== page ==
In a time of trouble and anxiety, humor and laughter can go a long way to help us feel better and make the situation a little more bearable.
Yes, the coronavirus is still ravaging the world. Yes, the number of cases has surpassed 4 million globally. But some people continue to fight the pandemic with jokes and the new ones are just as good as the ones they shared at the beginning of the outbreak.
From ridiculous conspiracy theories to canceled vacations, continue scrolling to see what everyone has come up with this week, and check out our previous compilations: part 1, part 2, part 3, part 4, part 5, part 6, part 7, part 8, and part 9.
Ferne Pearlstein, the director of The Last Laugh, a documentary about the role of humor among Jews during, and after, the Holocaust, told The New York Times that while doing research for it she and her team “found that humor was not uncommon — and was used as a coping mechanism in a situation of almost unimaginable horror, as a means of self-defense, a counterattack for people who had few, if any, other ways of fighting back, and even as just simple diversion.”
One Auschwitz survivor, Renee Firestone, said in the film that she could not help but see the bleak irony after the infamous Nazi physician Josef Mengele told her during an examination: “if you survive this war, you better have your tonsils removed.”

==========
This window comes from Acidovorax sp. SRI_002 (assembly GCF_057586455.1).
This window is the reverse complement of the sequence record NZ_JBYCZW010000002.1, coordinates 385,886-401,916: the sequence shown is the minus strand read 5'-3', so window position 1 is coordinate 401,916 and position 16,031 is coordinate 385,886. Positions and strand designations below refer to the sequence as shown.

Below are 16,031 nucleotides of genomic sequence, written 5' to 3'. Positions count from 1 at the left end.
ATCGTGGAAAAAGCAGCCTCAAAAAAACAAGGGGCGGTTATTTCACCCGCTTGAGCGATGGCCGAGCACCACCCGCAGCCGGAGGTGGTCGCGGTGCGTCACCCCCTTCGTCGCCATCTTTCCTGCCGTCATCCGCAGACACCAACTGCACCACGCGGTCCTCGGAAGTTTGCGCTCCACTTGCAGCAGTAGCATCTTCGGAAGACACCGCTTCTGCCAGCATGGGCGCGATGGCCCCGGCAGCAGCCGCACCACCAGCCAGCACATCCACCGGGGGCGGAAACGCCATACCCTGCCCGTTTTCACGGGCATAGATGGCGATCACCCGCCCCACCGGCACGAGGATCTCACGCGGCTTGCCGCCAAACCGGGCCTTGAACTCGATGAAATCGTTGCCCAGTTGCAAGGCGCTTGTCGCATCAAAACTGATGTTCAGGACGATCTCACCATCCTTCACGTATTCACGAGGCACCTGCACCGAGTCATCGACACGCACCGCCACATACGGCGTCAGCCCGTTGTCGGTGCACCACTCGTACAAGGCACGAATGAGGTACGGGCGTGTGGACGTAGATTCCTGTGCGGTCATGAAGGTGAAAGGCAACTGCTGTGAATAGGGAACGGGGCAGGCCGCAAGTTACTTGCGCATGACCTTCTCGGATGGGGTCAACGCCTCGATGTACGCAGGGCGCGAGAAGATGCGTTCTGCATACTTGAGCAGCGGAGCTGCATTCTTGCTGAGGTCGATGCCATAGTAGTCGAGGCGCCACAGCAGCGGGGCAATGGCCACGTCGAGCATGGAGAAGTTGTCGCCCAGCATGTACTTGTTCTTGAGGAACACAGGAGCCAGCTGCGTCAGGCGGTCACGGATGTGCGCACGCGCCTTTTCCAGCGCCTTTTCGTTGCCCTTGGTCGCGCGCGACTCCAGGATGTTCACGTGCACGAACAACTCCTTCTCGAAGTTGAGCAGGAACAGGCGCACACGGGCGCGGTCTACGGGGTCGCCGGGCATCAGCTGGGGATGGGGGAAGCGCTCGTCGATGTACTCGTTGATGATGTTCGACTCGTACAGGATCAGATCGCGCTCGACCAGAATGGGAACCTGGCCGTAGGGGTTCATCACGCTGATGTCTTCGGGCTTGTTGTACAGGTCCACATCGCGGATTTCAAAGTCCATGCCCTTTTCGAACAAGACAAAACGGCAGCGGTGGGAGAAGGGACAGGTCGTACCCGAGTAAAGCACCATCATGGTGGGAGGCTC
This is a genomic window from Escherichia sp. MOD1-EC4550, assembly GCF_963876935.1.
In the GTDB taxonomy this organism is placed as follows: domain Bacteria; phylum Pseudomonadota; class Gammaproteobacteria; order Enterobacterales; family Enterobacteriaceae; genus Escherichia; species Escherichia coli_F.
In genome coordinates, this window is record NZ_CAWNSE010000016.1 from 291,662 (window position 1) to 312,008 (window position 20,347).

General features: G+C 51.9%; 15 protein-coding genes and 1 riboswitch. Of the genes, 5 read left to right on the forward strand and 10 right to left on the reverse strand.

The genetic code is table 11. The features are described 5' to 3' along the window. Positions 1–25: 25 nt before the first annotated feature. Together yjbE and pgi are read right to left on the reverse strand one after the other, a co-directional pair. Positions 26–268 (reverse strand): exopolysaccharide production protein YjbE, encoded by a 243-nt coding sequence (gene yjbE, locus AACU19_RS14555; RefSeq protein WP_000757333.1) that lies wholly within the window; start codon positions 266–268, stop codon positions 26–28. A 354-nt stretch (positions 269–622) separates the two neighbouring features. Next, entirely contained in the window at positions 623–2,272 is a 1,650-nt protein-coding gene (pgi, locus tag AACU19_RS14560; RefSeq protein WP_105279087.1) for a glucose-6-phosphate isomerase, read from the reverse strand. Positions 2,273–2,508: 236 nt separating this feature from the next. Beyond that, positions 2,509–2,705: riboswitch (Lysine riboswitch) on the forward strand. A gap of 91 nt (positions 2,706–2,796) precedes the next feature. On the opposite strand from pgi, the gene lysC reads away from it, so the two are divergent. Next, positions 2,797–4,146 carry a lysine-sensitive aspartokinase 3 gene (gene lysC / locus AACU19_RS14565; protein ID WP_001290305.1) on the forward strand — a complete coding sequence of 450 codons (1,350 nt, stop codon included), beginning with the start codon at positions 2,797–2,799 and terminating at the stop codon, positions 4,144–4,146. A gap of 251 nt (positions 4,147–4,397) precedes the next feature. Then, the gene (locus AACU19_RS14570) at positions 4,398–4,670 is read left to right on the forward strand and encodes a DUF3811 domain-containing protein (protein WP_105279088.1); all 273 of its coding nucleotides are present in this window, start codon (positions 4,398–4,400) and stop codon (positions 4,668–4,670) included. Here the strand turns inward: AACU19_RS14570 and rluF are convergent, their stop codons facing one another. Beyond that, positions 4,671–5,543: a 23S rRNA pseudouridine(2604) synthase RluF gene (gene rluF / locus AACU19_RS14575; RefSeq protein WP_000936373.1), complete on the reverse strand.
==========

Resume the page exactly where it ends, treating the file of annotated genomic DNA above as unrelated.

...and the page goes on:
“The instinct to laugh shows that we were still human beings while in the camps,” Ms. Firestone explained. “This inner sense of humor is what kept me alive.”
And it isn't anything new. If we were to go back even further and take a look at, for example, the bubonic plague of the 14th century (also known as the Black Death), we would discover that humor was important then as well. While the disease killed large parts of the population of Europe, it also spawned the pointed satire of the Church and other authorities in “Decameron,” by Boccaccio. The classic concerns a group of young people who flee pestilence-ridden Florence for a series of villas in the countryside.
So don't worry about releasing a chuckle when scrolling through these pics. It’s natural to be amused by some of them.
This wasn't a response from an official Costco social media manager but from an impersonator, yet the main complaint is real